Jesse’s cousin, Leonard Studor Amore (b. 1895 d. 1972), also served in Germany with the American Expeditionary Forces during WWI.  He was in Company B, 166 Infantry.  He was severely wounded in action on on July 28, 1918.  He was Honorably Discharged on May 17, 1919.  He had full military honors at his funeral.

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My grandmother’s brother, Jesse Wilt (b. 1897 d. 1958 ) served during WWI and was hospitalized after a mustard gas attack. He is buried in Dayton National Cemetery.

Jesse’s son, Fred (b. 1920 d. 1994), served as a Naval Lieutenant and Port Commander in the Pacific Theater during WWII. Fred went on to become a Special Agent with the FBI before retiring after 31 years. He passed away at the age of 73.

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My grandmother’s other brother, John (b. 1893 d. 1964), also served as a cook during WWI. He became a logger in Oregon where he spent the remainder of his life.

My great-grandmother’s great-grandnephew, Pfc. Frank Given (b. 1945 d. 1965), died in the crash of a military C-130 transport in Hong Kong Bay on August 23, 1965.  He was serving with the 3rd Marine Divison in Viet Nam at the time of his death.

And for all those other ancestors and collateral family members who have served in the United States Military from the Revolutionary War through the current War on Terrorism, I give you my thanks and know that words are never enough to express that sentiment.  By loving this country and accepting not only the rights, but the responsibilities, that brave men and women have fought and died for, I hope to honor their memories and their lives.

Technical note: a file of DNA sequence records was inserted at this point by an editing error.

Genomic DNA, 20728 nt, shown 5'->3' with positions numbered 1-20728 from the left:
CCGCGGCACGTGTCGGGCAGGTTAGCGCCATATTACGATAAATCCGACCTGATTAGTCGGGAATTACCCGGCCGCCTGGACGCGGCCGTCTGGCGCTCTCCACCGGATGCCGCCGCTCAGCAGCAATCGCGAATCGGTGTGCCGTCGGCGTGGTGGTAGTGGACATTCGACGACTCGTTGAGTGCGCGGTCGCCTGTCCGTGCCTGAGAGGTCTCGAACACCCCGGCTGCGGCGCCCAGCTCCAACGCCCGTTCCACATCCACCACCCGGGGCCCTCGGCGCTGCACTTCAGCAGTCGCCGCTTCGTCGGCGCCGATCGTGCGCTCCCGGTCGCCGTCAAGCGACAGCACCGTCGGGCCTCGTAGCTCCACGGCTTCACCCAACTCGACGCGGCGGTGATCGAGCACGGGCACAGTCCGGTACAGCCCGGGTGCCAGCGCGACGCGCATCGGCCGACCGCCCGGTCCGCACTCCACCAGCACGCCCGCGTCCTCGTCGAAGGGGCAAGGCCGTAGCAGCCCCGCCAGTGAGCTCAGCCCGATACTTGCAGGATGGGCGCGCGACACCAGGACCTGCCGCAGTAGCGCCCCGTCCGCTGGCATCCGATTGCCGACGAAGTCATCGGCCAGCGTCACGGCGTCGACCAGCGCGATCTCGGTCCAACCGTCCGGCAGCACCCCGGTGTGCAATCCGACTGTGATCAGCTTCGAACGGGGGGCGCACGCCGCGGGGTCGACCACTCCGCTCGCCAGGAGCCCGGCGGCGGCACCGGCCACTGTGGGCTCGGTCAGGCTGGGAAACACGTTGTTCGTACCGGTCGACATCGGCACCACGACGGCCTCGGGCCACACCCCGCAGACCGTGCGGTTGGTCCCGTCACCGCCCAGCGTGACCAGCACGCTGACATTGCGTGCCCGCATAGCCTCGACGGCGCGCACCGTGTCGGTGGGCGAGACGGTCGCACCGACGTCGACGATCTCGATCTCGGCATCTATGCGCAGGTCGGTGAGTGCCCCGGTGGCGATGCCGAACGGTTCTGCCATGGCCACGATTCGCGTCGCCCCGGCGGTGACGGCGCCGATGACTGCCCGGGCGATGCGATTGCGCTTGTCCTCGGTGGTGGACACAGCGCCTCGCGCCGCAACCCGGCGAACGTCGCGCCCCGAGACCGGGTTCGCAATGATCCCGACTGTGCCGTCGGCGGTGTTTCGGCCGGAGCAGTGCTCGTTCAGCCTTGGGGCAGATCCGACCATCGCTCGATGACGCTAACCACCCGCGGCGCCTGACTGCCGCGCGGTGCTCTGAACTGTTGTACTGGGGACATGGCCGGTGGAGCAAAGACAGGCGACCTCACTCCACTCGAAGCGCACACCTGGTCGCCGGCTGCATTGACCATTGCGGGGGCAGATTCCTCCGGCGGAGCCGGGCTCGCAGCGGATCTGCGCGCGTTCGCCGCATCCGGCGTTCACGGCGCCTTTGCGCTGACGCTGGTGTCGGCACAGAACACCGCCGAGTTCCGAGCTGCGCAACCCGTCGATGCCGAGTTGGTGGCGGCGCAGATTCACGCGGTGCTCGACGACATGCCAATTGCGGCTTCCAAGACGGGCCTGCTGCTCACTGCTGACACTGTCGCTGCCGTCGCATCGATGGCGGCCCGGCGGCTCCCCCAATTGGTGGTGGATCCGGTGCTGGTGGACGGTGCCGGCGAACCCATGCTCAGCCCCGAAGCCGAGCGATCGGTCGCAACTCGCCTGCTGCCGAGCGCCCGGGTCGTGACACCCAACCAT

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My 2nd great-grandparents, Israel and Christine (Nash) Wilt.  Buried in Miller’s Cemetery, Middletown, Indiana.  Israel Isaac Wilt was born 20 June 1823 in Rockingham County, Virginia and died 11 Sep 1919 in Henry County, Indiana.  He married Christine (also documented as Christena) Nash, daughter of Alexander and Elsy Nash, on 5 Feb 1857 in Prairie Township, Henry County, Indiana.  She was born in 1837 and died on 18 Aug 1876 in Henry County, Indiana.

Israel and Christena had ten children – 6 sons and 4 daughters (Jacob Marion, Sarah Christina, George A., Alice Jane, Clement V., William David, [my gr-grandfather] Joseph Napolean, Mary L., Ida Belle, and Charles H.).  George A. and Ida Belle both died close to 2 years old.  The others lived to adulthood.

Tombstone Inscription:

WILT
Israel
1823-1919
His Wife
Christine
1837-1876

(Photograph taken by my grandfather, Glen R. Johnson, in September 1959.  Original owned by Wendy Littrell.)

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Some of my earliest memories involve family reunions – whether they were impromptu gatherings with the local family members on the weekend or planned affairs requiring travel to another city or state.  There were reunions that continued throughout my childhood and reunions that began during my childhood.  Before I came along there had been others.

On the paternal side of the family, what once had started as the Amore-Werts Reunion became the Amore-Baker reunion.  Originally, it was to bring together the families of my Great-Grandfather William Henry Amore and my Great-Grandmother Mary Angelina Werts.  The very first reunion was held May 25, 1924 in Roscoe, Coshocton County, Ohio at their home with about 100 persons attending.  This is the newspaper clipping about the gathering:

Other reunions were held and by the time I began attending (in the ’60s), they had changed to the Amore-Baker reunion.  This merged the Amore family with the Baker family (my grandfather’s sister – the only daughter of Henry and Annie Amore – married a Baker).

These reunions were held at the Grange Hall on the Coshocton Fairgrounds in July each summer.  There was plenty of good food, games (horseshoe, softball, frisbee) and family chat interspersed with the normal “business” part of the reunion – election of the following year’s officers, reading of the business minutes, a treasurer’s report, and planned entertainment.  Up to 80 persons attended these reunions.